The ECB has defended the scheduling of England’s tour of Sri Lanka after yet another match was affected by rain.

The toss in the third ODI in Pallekele on Wednesday was delayed by more than five-and-a-half hours, meaning all three matches in the series have been affected by the weather. The first ODI was entirely lost to rain, while the second was decided by the Duckworth-Lewis-Stern method when rain ended Sri Lanka’s reply after 29 overs.

Both of England’s warm-up matches were rain-affected, too, with one of them abandoned without a ball being bowled. There is no guarantee the weather will have improved by the time the Test series starts on November 6.

With the tour scheduled for monsoon season in Sri Lanka, such a scenario was grimly predictable. But the ECB has insisted that, such are the demands of the international fixture list, it had little option but to agree to playing “outside prime match-staging periods”.

“In respect of touring Sri Lanka at this time of year: The Future Tours Programme is congested involving 13 Boards whose schedules all interconnect, so there are unfortunately a number of tours that have to take place outside prime match-staging periods,” the ECB said, in a statement tweeted from its @Englandcricket account.

“After hosting England, Sri Lanka spend the rest of the ’18-19 season touring New Zealand, Australia & South Africa. They play their first match in New Zealand on Dec 8, which left very little wriggle room given our final Test in Sri Lanka finishes on Nov 29.”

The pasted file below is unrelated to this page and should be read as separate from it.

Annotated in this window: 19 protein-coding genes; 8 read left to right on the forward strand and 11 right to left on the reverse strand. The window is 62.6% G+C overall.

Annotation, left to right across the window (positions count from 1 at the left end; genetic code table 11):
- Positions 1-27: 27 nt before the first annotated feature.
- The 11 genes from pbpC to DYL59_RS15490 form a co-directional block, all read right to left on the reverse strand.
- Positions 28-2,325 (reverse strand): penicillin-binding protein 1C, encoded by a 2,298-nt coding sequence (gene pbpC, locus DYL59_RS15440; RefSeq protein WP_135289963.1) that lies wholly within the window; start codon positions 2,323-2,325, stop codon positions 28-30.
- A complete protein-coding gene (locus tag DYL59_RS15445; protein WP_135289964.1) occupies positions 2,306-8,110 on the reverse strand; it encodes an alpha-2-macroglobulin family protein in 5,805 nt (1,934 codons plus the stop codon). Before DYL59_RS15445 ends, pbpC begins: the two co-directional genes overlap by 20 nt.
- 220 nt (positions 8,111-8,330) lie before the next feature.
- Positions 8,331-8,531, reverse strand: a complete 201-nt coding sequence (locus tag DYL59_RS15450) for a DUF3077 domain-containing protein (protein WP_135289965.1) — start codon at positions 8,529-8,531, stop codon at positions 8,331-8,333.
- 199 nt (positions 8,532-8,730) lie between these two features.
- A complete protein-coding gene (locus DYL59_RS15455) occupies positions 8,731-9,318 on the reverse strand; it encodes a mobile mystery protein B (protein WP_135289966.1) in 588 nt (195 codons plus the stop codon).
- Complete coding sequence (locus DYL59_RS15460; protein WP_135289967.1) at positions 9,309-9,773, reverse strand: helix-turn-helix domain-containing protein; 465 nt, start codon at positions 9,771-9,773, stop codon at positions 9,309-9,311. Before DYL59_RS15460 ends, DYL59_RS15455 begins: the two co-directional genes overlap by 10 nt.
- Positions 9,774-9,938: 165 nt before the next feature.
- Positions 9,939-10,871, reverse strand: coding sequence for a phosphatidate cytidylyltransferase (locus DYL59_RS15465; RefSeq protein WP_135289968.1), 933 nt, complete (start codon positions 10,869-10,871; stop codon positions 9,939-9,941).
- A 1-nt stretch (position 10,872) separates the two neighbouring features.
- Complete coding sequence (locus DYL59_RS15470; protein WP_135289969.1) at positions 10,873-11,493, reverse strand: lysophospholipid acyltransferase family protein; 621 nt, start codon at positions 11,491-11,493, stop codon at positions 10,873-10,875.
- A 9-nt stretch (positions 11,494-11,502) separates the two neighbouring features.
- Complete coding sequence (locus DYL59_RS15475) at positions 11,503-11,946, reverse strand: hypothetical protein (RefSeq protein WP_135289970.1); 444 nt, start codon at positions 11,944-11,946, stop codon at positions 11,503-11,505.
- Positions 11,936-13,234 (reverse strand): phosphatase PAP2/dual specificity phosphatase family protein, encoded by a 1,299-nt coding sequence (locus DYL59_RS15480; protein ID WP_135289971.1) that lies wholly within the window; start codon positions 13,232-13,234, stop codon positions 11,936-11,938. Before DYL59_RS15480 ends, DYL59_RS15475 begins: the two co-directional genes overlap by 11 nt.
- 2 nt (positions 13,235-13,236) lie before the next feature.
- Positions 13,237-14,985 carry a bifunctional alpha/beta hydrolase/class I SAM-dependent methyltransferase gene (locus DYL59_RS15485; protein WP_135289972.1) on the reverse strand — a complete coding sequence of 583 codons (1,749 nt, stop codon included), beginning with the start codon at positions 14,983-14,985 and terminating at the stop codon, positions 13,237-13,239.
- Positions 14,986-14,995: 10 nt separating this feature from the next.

While those dates are not quite accurate – the final Test will finish, if it lasts for five days, on November 27 – the point is valid. The first Test of Sri Lanka’s New Zealand tour starts on December 14 and, within 13 days of the end of that series, they start another in Australia during which time they hope to play a warm-up match. Then, eight days after the scheduled end of that series on February 5, they are scheduled to start a Test in Durban.

The best periods in which to play cricket in Sri Lanka are mid-December to mid-March and mid-June to late September. But with England unavailable in the second window as it clashes with their home international season and Sri Lanka engaged in series elsewhere in the former window, the choice came down to either not touring at all – at least for a couple of years – or gambling with the weather. With cash-strapped boards keen to maximise every opportunity to sell broadcast rights, they took the latter option.

Whether that is a sustainable long-term ploy remains to be seen. Seeing games so severely affected by rain can do little to sustain the value of such broadcast deals, while spectators – some of whom have spent many thousands of pounds to travel – may also be unlikely to return.

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